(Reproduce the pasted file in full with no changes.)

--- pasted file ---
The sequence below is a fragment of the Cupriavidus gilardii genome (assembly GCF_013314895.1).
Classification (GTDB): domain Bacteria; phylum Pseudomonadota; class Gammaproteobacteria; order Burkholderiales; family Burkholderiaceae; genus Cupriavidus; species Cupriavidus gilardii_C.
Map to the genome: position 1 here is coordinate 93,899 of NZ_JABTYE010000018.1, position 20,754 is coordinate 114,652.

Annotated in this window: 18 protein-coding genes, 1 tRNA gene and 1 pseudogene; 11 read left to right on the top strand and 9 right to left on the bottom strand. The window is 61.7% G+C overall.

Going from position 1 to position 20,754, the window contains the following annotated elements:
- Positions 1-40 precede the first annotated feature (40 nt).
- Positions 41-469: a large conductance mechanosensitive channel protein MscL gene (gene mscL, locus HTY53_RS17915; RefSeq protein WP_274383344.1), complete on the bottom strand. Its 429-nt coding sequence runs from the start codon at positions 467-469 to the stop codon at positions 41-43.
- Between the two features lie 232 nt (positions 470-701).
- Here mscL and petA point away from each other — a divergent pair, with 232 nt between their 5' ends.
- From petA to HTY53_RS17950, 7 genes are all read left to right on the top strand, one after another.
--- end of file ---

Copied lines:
The sequence below is a fragment of the Cupriavidus gilardii genome (assembly GCF_013314895.1).
Classification (GTDB): domain Bacteria; phylum Pseudomonadota; class Gammaproteobacteria; order Burkholderiales; family Burkholderiaceae; genus Cupriavidus; species Cupriavidus gilardii_C.
Map to the genome: position 1 here is coordinate 93,899 of NZ_JABTYE010000018.1, position 20,754 is coordinate 114,652.

Annotated in this window: 18 protein-coding genes, 1 tRNA gene and 1 pseudogene; 11 read left to right on the top strand and 9 right to left on the bottom strand. The window is 61.7% G+C overall.

Going from position 1 to position 20,754, the window contains the following annotated elements:
- Positions 1-40 precede the first annotated feature (40 nt).
- Positions 41-469: a large conductance mechanosensitive channel protein MscL gene (gene mscL, locus HTY53_RS17915; RefSeq protein WP_274383344.1), complete on the bottom strand. Its 429-nt coding sequence runs from the start codon at positions 467-469 to the stop codon at positions 41-43.
- Between the two features lie 232 nt (positions 470-701).
- Here mscL and petA point away from each other — a divergent pair, with 232 nt between their 5' ends.
- From petA to HTY53_RS17950, 7 genes are all read left to right on the top strand, one after another.